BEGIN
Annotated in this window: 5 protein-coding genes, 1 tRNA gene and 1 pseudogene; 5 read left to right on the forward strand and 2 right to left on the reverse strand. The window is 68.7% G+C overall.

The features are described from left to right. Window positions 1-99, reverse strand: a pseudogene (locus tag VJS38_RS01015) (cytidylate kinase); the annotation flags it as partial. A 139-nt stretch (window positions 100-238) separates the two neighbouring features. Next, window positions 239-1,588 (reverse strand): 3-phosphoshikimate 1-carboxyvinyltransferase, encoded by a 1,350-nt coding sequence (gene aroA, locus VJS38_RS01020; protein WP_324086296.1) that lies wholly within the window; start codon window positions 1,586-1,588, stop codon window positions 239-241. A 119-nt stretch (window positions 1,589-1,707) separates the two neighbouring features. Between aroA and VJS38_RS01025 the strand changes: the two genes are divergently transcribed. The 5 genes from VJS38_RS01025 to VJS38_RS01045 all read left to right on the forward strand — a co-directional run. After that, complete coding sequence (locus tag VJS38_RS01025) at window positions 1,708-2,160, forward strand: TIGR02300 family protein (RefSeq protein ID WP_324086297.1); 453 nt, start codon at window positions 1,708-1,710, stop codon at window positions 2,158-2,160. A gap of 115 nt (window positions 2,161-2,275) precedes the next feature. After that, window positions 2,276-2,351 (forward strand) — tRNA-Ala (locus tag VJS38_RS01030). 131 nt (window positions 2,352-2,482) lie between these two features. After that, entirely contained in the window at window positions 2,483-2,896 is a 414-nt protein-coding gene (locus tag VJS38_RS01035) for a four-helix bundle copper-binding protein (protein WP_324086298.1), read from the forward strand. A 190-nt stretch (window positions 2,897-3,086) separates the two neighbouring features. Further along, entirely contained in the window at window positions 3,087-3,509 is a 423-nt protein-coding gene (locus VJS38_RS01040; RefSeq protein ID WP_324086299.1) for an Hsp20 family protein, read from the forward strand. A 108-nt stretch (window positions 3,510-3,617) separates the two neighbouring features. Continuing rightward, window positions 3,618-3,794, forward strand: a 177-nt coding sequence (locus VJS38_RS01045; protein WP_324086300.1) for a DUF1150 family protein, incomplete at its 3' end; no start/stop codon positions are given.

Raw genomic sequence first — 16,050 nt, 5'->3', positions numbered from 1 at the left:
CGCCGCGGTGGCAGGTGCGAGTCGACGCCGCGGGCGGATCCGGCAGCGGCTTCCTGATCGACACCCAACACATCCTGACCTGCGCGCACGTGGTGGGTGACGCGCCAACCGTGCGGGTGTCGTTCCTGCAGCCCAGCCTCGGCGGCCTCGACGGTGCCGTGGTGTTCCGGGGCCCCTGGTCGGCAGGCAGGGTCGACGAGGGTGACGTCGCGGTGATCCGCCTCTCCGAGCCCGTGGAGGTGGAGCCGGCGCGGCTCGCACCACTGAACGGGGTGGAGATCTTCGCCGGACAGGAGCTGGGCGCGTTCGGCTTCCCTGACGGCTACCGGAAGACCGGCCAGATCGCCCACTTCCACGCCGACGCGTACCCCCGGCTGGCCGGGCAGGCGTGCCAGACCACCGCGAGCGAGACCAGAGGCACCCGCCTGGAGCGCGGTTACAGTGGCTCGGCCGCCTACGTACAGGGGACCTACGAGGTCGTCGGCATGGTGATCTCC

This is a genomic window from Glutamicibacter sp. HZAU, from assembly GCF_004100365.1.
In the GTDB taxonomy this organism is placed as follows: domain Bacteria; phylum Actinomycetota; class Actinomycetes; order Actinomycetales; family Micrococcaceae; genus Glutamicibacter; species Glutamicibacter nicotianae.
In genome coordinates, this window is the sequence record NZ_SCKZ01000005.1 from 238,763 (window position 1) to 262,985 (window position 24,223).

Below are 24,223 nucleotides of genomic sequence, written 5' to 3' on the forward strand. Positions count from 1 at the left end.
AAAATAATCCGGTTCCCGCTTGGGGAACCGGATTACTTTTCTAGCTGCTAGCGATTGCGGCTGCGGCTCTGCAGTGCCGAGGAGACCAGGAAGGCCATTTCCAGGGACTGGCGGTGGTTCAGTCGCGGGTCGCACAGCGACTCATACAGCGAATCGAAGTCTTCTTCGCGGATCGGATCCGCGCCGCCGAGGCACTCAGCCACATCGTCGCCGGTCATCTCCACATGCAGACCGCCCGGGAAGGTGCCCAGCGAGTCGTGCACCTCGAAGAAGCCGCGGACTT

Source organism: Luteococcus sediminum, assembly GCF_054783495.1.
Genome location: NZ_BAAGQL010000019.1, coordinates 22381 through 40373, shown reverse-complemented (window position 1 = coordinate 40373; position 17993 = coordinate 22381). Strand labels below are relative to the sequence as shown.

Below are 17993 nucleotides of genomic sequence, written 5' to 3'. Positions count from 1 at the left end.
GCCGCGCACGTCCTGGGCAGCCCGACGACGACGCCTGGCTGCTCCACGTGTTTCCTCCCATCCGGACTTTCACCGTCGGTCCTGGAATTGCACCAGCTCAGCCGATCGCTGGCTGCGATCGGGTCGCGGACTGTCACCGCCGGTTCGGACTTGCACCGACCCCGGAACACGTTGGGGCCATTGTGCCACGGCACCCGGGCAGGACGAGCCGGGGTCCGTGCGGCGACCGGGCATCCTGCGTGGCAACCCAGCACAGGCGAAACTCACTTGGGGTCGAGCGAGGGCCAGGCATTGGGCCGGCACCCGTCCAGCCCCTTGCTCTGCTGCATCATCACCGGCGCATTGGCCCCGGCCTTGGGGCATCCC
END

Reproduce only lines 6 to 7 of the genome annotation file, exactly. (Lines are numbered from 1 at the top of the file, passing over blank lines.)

In the GTDB taxonomy this organism is placed as follows: domain Bacteria; phylum Actinomycetota; class Actinomycetes; order Actinomycetales; family Micrococcaceae; genus Glutamicibacter; species Glutamicibacter nicotianae.
In genome coordinates, this window is the sequence record NZ_SCKZ01000005.1 from 238,763 (window position 1) to 262,985 (window position 24,223).